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Bulgaroctonus
15 Jan 06,, 03:23
This is a good book review from the New York Times . It reviews the The Cosmic Landscape by Leonard Susskind, a theoretical physics professor at Stanford University who is widely considered to be one of the most entertaining mavericks in the field of string theory.

Susskind addresses the scientific version of intelligent design known as the Anthropic Principle.

http://www.nytimes.com/2006/01/15/books/review/15powell.html


January 15, 2006
'The Cosmic Landscape,' by Leonard Susskind
Across the Megaverse
Review by COREY S. POWELL

Physicists are not like ordinary people, and string theorists are not like ordinary physicists. Even compared with their peers, crafters of the arcane model of reality that is string theory think in terms of sweeping explanations of nature's design. Leonard Susskind, a founder of the theory and one of its leading practitioners, brazenly lays out this no-boundaries attitude on the first page of his new book. His research, he declares, "touches not only on current paradigm shifts in physics and cosmology, but also on the profound cultural questions that are rocking our social and political landscape: can science explain the extraordinary fact that the universe appears to be uncannily, nay, spectacularly, well designed for our own existence?"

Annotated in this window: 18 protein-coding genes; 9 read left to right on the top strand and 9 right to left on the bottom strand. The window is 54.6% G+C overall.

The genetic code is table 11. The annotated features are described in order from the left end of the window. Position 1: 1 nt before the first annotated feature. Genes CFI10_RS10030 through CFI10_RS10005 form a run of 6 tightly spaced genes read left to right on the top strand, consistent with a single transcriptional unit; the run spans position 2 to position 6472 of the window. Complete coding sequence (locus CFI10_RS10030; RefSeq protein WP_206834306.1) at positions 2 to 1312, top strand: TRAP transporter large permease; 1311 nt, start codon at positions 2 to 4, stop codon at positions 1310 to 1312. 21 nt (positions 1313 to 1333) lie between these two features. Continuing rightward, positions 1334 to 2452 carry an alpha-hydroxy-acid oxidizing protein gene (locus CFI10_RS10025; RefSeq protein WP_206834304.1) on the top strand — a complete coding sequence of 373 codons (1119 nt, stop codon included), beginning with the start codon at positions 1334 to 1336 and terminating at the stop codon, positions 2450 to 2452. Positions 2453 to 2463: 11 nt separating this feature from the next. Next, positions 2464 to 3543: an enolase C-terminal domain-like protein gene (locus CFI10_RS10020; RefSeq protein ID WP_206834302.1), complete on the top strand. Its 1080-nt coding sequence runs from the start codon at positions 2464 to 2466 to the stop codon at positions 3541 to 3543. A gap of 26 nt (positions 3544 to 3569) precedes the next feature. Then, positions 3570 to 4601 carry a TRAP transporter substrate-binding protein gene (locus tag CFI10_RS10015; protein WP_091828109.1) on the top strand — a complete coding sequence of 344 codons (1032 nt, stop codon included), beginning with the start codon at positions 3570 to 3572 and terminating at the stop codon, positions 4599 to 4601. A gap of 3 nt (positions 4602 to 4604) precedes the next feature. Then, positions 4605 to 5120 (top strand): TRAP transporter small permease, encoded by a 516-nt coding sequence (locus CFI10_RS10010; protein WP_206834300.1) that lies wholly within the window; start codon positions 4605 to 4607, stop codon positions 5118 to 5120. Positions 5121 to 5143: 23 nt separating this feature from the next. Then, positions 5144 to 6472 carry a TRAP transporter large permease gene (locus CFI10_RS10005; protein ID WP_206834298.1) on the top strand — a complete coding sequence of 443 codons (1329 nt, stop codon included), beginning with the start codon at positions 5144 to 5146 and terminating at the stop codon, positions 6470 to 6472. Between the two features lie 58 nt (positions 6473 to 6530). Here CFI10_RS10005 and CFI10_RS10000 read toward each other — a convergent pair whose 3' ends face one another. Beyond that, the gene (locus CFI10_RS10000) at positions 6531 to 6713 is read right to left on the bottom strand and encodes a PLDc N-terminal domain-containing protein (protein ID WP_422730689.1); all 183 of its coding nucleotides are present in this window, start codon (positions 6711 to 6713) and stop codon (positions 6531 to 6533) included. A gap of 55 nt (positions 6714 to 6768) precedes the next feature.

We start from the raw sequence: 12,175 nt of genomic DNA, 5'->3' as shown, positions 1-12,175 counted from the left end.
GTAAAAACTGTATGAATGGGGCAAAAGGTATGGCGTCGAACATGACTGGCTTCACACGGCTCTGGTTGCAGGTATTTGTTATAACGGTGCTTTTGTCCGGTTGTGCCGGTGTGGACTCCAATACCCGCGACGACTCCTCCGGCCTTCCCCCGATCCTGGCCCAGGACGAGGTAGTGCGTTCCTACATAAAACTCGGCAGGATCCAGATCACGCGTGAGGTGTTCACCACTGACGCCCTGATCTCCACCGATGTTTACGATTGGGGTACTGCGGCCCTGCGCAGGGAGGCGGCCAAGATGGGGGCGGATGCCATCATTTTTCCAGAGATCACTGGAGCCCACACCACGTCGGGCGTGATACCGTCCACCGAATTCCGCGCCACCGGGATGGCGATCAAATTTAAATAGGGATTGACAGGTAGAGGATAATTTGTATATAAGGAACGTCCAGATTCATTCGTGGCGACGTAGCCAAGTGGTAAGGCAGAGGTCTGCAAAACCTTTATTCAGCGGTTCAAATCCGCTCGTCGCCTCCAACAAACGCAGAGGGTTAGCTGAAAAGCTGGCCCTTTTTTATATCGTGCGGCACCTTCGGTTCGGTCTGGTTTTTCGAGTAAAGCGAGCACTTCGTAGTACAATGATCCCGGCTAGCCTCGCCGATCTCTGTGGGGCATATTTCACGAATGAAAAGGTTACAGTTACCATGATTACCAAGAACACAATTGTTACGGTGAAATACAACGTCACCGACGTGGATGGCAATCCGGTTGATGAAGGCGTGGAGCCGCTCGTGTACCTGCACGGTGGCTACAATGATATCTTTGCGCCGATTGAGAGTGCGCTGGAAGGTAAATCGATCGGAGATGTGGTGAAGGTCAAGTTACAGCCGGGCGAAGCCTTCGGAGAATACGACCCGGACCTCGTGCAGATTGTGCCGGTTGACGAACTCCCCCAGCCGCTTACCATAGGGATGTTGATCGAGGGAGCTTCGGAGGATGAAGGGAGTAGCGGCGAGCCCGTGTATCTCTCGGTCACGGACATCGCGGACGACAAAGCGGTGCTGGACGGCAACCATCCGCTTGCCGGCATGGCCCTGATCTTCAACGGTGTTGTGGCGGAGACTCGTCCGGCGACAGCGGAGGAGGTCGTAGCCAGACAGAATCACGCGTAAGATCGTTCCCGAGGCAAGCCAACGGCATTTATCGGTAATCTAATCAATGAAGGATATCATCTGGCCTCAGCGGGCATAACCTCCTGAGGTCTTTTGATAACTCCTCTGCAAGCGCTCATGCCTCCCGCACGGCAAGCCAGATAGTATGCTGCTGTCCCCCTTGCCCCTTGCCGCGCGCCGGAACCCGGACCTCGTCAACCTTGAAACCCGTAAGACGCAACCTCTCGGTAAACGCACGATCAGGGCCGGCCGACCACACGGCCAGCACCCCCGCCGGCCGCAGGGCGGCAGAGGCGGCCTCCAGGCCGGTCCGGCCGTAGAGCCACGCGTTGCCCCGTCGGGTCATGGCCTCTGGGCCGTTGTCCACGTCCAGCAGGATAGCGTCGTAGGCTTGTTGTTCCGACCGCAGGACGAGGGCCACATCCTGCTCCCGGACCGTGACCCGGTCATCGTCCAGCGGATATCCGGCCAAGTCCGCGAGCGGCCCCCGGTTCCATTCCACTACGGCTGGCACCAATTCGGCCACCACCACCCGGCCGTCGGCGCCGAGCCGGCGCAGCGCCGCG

What troubles Susskind is an intelligent design argument considerably more vexing than the anti-evolution grumblings recently on trial in Dover, Pa. Biologists can point to unambiguous evidence that evolution truly does happen and that it can account for many otherwise inexplicable aspects of how organisms function. For those who take a more cosmic perspective, however, the appearance of design is not so simply refuted. If gravity were slightly stronger than it is, for instance, stars would burn out quickly and collapse into black holes; if gravity were a touch weaker, stars would never have formed in the first place. The same holds true for pretty much every fundamental property of the forces and particles that make up the universe. Change any one of them and life would not be possible. To the creationist, this cosmic comity is evidence of the glory of God. To the scientist, it is an embarrassing reminder of our ignorance about the origin of physical law.

Until recently, most physicists took it on faith that as they refined their theories and upgraded their experiments they would eventually expose a set of underlying rules requiring the universe to be this way and this way only. In "A Brief History of Time," Stephen Hawking recalled Albert Einstein's question "How much choice did God have in constructing the universe?" before replying that, judging from the latest ideas in physics, God "had no freedom at all." Like many leading physicists at the time, Hawking believed that scientists were closing in on nature's essential rules - the ones that even God must obey - and that string theory was leading them on a likely path to enlightenment.